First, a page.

Aura Pedraza-Avella is a Professor at the School of Business and Industrial Studies of the Universidad Industrial de Santander, Colombia (South America) where she teaches and conducts research on entrepreneurship and labor market outcomes. She has also a vast experience guiding entrepreneurs as a consultant in business models and as a former staff member at a business incubator in Colombia, as well as being an entrepreneur herself. While at the Institute, she is researching factors that contribute to the development of a high-tech entrepreneurship ecosystem.

April 2016 – June 2016
J. Andrés FaíñaJ. Andrés Faíña, University of A Coruña, Spain
J. Andrés Faíña is Professor of Economics, holder of the Jean Monnet Chair in European Industrial Economics, and chairman of the Jean Monnet Research Group on Competition and Development (C+D). He has professional expertise in managing and evaluating European Regional Development Policy and has published a series of articles on regional economics in several leading academic journals. Currently, he is actively involved in a graduate course on Business Management of Innovation at the University of A Coruña. His main research interests as a Visiting Scholar at the Institute include R&D and innovation, entrepreneurship and lean start-up, as well as technology commercialization and regional economics.

January 2016 – May 2016
Margaret GrzegorczykMargaret Grzegorczyk, University of Lodz, Poland
Margaret Grzegorczyk (PhD) is Assistant Professor at the Faculty of Management, University of Lodz, Poland. She also serves as Director of the University’s postgraduate program based on the IC² Institute’s Master of Science in Technology Commercialization (MSTC) degree program. Her research and publications focus on science-to-business marketing, relationship marketing, technology and knowledge transfer and commercialization. While at the Institute as a Fulbright Visiting Scholar, she is researching relationship management in technology transfer and commercialization processes.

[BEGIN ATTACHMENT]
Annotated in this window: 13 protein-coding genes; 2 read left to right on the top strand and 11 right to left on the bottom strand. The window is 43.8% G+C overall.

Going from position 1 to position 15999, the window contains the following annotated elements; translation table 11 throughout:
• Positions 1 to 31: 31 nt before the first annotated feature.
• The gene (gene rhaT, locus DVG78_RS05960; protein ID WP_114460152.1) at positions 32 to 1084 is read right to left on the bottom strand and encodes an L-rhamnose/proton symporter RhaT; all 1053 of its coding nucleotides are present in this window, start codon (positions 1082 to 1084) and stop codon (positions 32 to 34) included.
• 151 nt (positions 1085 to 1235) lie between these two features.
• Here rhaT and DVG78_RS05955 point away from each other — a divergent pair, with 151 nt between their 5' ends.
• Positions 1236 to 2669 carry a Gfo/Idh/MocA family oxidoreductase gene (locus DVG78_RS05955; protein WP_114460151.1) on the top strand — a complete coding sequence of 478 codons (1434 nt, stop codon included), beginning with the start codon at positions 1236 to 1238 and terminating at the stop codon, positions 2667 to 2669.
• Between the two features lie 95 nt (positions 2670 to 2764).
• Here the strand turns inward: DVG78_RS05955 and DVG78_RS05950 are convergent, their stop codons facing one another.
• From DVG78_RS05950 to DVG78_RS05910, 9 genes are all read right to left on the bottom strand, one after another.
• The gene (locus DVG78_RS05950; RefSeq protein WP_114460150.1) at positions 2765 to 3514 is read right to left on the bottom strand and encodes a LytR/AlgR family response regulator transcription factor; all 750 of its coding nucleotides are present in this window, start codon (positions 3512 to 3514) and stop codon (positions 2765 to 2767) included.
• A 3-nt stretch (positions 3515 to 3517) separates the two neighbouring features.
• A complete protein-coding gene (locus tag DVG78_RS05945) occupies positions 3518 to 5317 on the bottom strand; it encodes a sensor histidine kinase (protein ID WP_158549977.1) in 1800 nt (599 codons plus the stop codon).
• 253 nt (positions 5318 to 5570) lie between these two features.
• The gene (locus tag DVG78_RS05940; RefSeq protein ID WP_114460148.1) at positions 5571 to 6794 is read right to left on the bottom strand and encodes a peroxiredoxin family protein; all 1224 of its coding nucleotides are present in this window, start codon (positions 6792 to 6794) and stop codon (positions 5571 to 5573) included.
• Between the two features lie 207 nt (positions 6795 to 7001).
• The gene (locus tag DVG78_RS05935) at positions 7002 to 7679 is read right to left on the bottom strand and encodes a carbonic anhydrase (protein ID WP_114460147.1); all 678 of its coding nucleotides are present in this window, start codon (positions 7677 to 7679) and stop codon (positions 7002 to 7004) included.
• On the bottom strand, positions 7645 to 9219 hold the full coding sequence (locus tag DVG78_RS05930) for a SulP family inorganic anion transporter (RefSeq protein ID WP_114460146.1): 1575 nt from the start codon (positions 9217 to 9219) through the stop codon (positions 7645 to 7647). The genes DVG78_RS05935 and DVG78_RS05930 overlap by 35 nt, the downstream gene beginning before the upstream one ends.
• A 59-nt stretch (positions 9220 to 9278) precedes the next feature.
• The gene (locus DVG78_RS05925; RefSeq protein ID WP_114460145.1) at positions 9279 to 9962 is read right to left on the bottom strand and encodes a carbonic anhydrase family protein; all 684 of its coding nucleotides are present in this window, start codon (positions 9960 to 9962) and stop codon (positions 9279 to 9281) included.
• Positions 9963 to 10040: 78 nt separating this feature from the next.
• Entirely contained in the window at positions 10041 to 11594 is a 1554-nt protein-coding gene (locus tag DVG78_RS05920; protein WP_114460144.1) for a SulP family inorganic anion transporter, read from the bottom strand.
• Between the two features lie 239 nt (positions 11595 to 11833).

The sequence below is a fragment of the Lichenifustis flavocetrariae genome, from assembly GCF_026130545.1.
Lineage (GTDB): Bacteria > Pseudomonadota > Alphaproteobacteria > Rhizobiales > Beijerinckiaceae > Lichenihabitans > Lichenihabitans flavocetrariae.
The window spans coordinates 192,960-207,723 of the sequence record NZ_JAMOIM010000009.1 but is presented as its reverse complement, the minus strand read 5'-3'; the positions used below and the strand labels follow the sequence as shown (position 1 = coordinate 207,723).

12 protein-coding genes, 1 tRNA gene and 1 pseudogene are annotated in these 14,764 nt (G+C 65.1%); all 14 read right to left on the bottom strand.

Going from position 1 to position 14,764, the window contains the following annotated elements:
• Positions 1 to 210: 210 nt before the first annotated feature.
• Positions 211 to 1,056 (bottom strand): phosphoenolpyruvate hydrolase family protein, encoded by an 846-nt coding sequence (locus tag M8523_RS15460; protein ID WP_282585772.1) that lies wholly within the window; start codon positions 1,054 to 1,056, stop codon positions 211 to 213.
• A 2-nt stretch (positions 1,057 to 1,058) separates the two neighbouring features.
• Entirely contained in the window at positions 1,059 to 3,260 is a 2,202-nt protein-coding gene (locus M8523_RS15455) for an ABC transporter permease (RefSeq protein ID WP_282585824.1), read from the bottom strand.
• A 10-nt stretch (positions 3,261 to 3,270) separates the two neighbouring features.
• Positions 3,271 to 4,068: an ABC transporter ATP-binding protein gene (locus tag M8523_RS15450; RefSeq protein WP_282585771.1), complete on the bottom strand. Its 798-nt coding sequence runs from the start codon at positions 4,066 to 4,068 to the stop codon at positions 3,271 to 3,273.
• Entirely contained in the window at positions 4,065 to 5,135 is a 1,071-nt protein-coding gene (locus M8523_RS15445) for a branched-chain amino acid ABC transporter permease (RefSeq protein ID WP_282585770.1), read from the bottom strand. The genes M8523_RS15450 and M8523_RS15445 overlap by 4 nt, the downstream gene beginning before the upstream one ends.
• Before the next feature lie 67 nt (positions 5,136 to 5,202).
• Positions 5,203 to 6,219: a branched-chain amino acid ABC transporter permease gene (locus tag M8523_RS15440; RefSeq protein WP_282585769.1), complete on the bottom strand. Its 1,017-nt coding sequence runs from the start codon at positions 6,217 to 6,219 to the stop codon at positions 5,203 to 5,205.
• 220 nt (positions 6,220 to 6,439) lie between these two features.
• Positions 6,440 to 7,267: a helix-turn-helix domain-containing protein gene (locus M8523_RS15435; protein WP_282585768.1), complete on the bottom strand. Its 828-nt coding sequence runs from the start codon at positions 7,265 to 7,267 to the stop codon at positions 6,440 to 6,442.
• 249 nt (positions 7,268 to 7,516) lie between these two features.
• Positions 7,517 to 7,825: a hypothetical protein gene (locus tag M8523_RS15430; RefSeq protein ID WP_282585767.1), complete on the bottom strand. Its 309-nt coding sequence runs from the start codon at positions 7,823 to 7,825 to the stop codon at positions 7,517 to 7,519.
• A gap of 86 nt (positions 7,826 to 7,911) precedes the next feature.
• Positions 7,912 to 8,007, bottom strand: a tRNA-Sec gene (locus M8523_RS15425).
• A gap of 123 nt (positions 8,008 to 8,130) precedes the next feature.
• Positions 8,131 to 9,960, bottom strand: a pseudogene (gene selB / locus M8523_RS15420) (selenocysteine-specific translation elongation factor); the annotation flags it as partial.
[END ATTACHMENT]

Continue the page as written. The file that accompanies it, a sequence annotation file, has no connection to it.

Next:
September 2015 – August 2016
Roei DavidsonRoei Davidson, University of Haifa, Israel
Roei Davidson (PhD, University of Michigan, 2007) is a Senior Lecturer (tenured) at the Department of Communication at the University of Haifa. His research interests include economic communication and the culture industries. While at the Institute, he is carrying out an ethnographic study of culture crowdfunding in Austin. He is also continuing work on a research project examining the careers of journalists in Israel and another examining how financial literacy is taught in the U.S. and Israel.

September 2015 – August 2016
Gidon AnGidon An, Department of Economics. Chungham National University, Korea.
Dr. An, a Fulbright scholar, is researching incubation and acceleration strategies for the Korean startup ecosystem in comparative context.

August 2014 – August 2016
Félix CárdenasFélix Cárdenas, Monterrey TEC and EGADE Business School, Monterrey, Mexico
Dr. Cárdenas lectures and directs entrepreneurial institutional initiatives at Monterrey TEC, and he recently completed post-doc appointments at Columbia University and Harvard Business School. His research focuses on Private Equity & Venture Capital, and Innovation Management, specifically regarding firms’ internal exploitation and external exploration of knowledge. His research presents evidence that by combining internal R&D with external Corporate Venture Capital (CVC), firms can create market value and increase their profitability. One of his main research goals during his stay at the Institute is to disentangle the contribution of the complementarity between CVC and R&D and the impact it has in creating value in different industrial sectors and geographic regions.

September – November 2015
Filipa DuarteFilipa Duarte, Faculty of Science and Technology (FCT) of the Universidade Nova de Lisboa (UNL), Portugal
Dr. Duarte is the coordinator of the Research and Innovation Accelerator Unit (RIA) at FCT/UNL. The mission of RIA is to foster a research culture of excellence and innovation, by supporting the FCT/UNL community in preparing applications for competitive funding, development of research projects, and commercialization of the results. While at the Institute as a Fulbright Visiting Scholar, she is working on methodologies to commercialize early-stage technologies.

September 2014 – December 2014